I was told that this is an extremely hot chilli pepper. I was given just this one sample. I don't know what's this variety but if I'm correct, this may well turn out to be the famed Dorset Naga which is the hottest chilli in the world, measuring 1,598,227 Scoville Heat Units (SHU). It's a native plant of Nagaland in Bangladesh. I'll be trying to grow it. Already, I've snipped open the chilli and sown the seeds in a pot. I've also put the chilli to the tastebud test. Yes, it's true. It's extremely hot.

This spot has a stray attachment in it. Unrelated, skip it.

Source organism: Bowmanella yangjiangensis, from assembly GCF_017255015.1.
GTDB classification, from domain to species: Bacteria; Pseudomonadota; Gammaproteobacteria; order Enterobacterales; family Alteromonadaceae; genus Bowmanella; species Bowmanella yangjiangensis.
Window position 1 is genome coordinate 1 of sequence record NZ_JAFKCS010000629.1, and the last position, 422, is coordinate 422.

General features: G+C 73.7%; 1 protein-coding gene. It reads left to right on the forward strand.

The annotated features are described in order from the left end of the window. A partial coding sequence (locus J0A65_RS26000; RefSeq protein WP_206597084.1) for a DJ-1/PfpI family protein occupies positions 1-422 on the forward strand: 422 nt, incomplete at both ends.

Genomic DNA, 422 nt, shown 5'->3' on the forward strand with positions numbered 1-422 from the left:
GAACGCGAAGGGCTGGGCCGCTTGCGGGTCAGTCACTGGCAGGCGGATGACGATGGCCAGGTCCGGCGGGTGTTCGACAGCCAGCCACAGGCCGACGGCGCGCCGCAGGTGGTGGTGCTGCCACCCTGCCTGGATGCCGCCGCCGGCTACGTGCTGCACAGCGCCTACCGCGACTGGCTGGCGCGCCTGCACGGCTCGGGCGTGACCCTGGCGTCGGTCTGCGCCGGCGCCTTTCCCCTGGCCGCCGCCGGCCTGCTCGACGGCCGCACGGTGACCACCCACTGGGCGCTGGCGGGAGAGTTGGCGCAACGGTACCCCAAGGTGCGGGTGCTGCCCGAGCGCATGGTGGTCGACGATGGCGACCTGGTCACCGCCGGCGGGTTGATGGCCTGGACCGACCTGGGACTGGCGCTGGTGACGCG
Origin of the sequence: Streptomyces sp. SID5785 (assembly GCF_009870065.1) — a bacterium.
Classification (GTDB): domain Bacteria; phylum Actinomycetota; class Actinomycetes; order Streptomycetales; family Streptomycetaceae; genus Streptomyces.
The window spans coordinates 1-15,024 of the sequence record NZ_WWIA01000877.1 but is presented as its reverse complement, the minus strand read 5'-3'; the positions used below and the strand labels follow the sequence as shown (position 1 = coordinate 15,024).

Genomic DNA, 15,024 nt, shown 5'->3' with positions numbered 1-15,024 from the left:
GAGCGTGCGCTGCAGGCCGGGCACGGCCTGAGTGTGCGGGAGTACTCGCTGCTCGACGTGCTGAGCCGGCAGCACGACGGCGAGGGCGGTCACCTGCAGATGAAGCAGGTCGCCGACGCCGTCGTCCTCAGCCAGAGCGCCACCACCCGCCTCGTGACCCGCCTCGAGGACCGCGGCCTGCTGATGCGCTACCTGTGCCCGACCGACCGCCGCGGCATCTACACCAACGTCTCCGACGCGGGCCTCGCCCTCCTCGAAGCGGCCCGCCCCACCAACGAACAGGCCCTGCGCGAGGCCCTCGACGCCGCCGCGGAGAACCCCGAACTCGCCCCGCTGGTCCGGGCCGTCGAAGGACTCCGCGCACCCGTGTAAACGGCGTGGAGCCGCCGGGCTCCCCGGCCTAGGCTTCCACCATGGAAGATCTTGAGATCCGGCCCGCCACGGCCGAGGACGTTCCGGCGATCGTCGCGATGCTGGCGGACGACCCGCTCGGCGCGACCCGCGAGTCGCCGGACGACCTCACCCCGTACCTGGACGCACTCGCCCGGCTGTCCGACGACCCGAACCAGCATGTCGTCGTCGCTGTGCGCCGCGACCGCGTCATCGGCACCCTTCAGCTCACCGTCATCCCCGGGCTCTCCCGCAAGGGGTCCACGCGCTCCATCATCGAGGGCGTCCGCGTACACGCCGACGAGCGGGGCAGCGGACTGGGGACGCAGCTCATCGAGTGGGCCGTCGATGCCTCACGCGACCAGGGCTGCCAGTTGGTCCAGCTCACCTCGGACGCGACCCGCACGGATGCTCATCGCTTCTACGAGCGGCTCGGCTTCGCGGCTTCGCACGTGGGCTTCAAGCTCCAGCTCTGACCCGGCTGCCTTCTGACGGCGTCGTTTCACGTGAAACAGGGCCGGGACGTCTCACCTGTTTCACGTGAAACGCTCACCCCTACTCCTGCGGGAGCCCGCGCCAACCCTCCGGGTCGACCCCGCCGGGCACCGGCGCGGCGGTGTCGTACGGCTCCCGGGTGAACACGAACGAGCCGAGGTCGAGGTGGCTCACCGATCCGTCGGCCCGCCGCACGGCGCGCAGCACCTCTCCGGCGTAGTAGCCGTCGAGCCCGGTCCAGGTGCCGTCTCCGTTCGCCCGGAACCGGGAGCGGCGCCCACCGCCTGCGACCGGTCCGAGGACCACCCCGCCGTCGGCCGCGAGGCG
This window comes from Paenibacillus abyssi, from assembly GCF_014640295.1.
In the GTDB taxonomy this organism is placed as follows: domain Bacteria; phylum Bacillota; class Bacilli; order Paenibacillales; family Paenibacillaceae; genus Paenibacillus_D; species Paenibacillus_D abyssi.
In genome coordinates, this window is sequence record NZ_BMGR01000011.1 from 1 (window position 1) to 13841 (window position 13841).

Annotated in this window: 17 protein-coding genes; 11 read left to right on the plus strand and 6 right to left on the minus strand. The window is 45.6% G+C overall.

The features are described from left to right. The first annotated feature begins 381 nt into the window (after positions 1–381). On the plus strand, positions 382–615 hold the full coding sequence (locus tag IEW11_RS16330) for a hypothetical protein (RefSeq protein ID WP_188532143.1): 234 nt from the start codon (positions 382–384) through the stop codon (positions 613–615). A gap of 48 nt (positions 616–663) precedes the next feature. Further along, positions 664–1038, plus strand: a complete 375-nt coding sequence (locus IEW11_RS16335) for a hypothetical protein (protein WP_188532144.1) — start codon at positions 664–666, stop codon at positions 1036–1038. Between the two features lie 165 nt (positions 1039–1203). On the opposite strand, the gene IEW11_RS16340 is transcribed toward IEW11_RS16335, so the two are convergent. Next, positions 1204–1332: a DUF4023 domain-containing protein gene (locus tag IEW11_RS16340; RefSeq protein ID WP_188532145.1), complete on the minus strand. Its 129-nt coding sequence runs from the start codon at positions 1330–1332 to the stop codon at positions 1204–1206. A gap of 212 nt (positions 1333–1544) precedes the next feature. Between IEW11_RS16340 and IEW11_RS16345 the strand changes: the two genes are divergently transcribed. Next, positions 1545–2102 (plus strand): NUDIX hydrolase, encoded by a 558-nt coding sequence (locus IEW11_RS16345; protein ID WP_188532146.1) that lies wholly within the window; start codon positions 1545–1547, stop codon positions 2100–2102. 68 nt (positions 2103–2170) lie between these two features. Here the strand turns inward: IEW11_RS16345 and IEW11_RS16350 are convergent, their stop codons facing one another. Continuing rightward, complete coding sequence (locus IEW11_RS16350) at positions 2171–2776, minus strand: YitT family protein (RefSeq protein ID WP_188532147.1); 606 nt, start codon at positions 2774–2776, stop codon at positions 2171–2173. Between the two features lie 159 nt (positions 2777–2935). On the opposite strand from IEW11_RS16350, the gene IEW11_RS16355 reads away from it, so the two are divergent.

Oh, by the way, here are two humongously huge chilli peppers that I saw at the Gold Coast in Australia last month. I don't know how hot they are but knowing the average taste of Westerners, their chillies are usually nothing much to shout about.
Contrast them with the local favourite: the Malaysian chilli padi. Though they're small about 3cm long without the stalk), they pack a mighty mean wallop, measuring between 50,000 and 100,000 SHU. While not as potent as the Dorset Naga, by any measure that's enough to bring tears to many locals' eyes.
And this is the white variety of the Malaysian chilli padi. Still on the plant. They are equally potent.